Tai said that medical workers per se should promote COVID-19 vaccinations as inoculating against the novel coronavirus is generally regarded by the medical sector as the only way of winning the battle against COVID-19 and for civil society to return to normality. Consequently, Tai said, medical workers have the obligation to promote such an idea to members of the general public. In addition, Tai said that medical workers have the responsibility to persuade their patients to be inoculated against COVID-19. “If medical workers do not agree with the idea and do not get vaccinated, how can they tell others to get inoculated,” Tai asked rhetorically.

Tai noted that teachers interact with their students and staff members of social service facilities look after vulnerable groups of people. Tai said that if teachers and those working in social service facilities get infected with the novel coronavirus, it is very likely that they would infect “those they are in contact with every day”, because of which, he said, the government considers that teachers and staff members of social service facilities also have the responsibility and obligation to be vaccinated against COVID-19.

Tai underlined that compared to members of the general public, teachers and those working in social service facilities have the greater responsibility and obligation to get vaccinated against the novel coronavirus.

As of 4 p.m. yesterday, 598,356 doses of COVID-19 vaccine had been administered to 326,165 people in Macau, comprising 52,056 who had received their first jab and 274,109 who had received their second jab.

Macau’s COVID-19 vaccination rate stood at 47.8 percent as of 4 p.m. yesterday – i.e., about 47 percent of the population had received at least one jab. According to the latest demographic statistics, Macau’s population stood at 682,500 at the end of June.

A total of 13 adverse events were reported in the past 24 hours (until 4 p.m. yesterday). The total number of adverse events since the start of the vaccination drive stood at 2,534, or 0.42 percent of the total number of jabs, including eight serious cases.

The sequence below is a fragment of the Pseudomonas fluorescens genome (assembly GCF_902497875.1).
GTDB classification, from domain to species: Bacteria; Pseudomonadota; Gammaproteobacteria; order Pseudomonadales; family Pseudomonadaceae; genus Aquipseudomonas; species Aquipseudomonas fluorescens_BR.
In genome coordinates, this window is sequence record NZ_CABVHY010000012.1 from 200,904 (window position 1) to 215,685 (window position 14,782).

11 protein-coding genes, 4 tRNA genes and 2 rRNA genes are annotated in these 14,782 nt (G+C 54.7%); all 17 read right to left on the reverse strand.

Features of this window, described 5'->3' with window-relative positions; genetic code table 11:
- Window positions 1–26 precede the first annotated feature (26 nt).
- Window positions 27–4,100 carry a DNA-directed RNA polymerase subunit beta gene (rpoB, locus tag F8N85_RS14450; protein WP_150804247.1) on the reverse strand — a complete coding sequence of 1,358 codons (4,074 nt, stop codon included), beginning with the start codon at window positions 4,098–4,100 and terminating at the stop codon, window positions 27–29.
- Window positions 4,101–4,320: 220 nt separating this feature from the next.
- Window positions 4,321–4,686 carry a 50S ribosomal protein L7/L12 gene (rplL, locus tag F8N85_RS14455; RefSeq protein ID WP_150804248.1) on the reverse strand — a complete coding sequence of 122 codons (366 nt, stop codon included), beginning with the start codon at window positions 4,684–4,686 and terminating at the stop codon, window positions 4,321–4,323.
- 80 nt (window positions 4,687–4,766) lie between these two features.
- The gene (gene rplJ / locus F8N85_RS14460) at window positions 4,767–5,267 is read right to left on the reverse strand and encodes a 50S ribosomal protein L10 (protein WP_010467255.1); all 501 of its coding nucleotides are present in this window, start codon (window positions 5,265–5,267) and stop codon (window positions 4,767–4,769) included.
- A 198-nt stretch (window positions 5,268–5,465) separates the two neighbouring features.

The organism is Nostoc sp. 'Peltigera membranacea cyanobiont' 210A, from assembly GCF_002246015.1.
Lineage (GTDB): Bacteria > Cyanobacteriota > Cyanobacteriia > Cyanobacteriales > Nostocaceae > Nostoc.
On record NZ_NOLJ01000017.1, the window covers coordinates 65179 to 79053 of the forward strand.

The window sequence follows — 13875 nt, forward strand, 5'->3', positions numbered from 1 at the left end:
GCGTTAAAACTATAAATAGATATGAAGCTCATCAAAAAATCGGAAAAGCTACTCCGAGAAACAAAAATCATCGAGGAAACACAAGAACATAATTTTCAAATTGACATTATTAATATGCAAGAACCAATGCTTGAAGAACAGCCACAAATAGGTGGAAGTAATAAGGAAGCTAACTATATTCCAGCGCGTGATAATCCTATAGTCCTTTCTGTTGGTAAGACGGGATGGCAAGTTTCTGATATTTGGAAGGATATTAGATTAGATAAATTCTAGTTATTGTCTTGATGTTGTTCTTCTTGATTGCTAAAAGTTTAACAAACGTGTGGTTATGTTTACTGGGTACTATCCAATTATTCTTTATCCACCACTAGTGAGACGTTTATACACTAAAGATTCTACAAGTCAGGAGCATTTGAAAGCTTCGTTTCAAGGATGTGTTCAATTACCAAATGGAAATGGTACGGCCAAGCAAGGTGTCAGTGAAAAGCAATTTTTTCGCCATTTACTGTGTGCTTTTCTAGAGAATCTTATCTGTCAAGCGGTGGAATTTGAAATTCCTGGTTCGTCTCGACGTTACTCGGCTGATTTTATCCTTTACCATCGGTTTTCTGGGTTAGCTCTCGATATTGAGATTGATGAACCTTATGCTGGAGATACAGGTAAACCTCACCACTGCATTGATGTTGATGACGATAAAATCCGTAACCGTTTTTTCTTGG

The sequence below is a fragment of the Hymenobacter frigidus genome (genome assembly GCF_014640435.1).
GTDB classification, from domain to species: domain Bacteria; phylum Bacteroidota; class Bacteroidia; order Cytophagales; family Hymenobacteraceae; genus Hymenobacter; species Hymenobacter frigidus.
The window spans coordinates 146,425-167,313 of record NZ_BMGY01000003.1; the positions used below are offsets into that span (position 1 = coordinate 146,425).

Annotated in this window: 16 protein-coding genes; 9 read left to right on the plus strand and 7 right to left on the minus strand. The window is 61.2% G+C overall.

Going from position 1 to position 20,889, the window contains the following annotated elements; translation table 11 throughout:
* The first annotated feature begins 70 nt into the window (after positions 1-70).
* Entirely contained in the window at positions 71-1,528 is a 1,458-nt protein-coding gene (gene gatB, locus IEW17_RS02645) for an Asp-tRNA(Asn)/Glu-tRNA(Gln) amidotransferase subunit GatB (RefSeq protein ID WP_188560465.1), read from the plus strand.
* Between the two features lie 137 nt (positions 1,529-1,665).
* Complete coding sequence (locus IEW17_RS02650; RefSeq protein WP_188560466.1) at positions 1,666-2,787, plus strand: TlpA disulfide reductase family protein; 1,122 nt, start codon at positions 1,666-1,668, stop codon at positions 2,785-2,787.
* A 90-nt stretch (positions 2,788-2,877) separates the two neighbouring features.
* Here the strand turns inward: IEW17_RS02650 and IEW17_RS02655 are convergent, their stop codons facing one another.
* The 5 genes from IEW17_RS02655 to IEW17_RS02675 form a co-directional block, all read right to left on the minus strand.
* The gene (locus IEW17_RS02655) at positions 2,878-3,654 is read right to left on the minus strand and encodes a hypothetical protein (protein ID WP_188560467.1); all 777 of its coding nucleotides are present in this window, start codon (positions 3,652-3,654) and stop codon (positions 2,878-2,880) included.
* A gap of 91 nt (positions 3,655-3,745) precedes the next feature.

Macau has not recorded a new local COVID-19 case for 27 consecutive days after a Delta variant four-member family cluster was confirmed on August 3.

Girl from Delta variant family cluster discharged

Including the recent four-member Delta variant family cluster, Macau has recorded 63 COVID-19 cases since January 22 last year.

Before the four latest cases, Macau’s total of 59 COVID-19 cases comprised 57 imported cases and two cases connected to imported ones.

The Health Bureau has classified the case of the Delta variant family’s schoolgirl as an imported case, while her three family members’ cases have been classified as “connected to imported cases”.

Consequently, the 63 cases comprise 58 imported cases and five cases connected to imported ones.

Meanwhile, Tai announced that the family’s 12-year-old daughter was discharged on Friday last week, after which she has started her recovery period isolation at the bureau’s Public Health Clinical Centre in Coloane. Now only three of the four members of the family cluster are still undergoing isolation treatment – the parents and their son.


Tai Wa Hou, a clinical director of the public Conde de São Januário Hospital Centre, addresses yesterday’s press conference about the city’s novel coronavirus (COVID-19) situation. Photo: GCS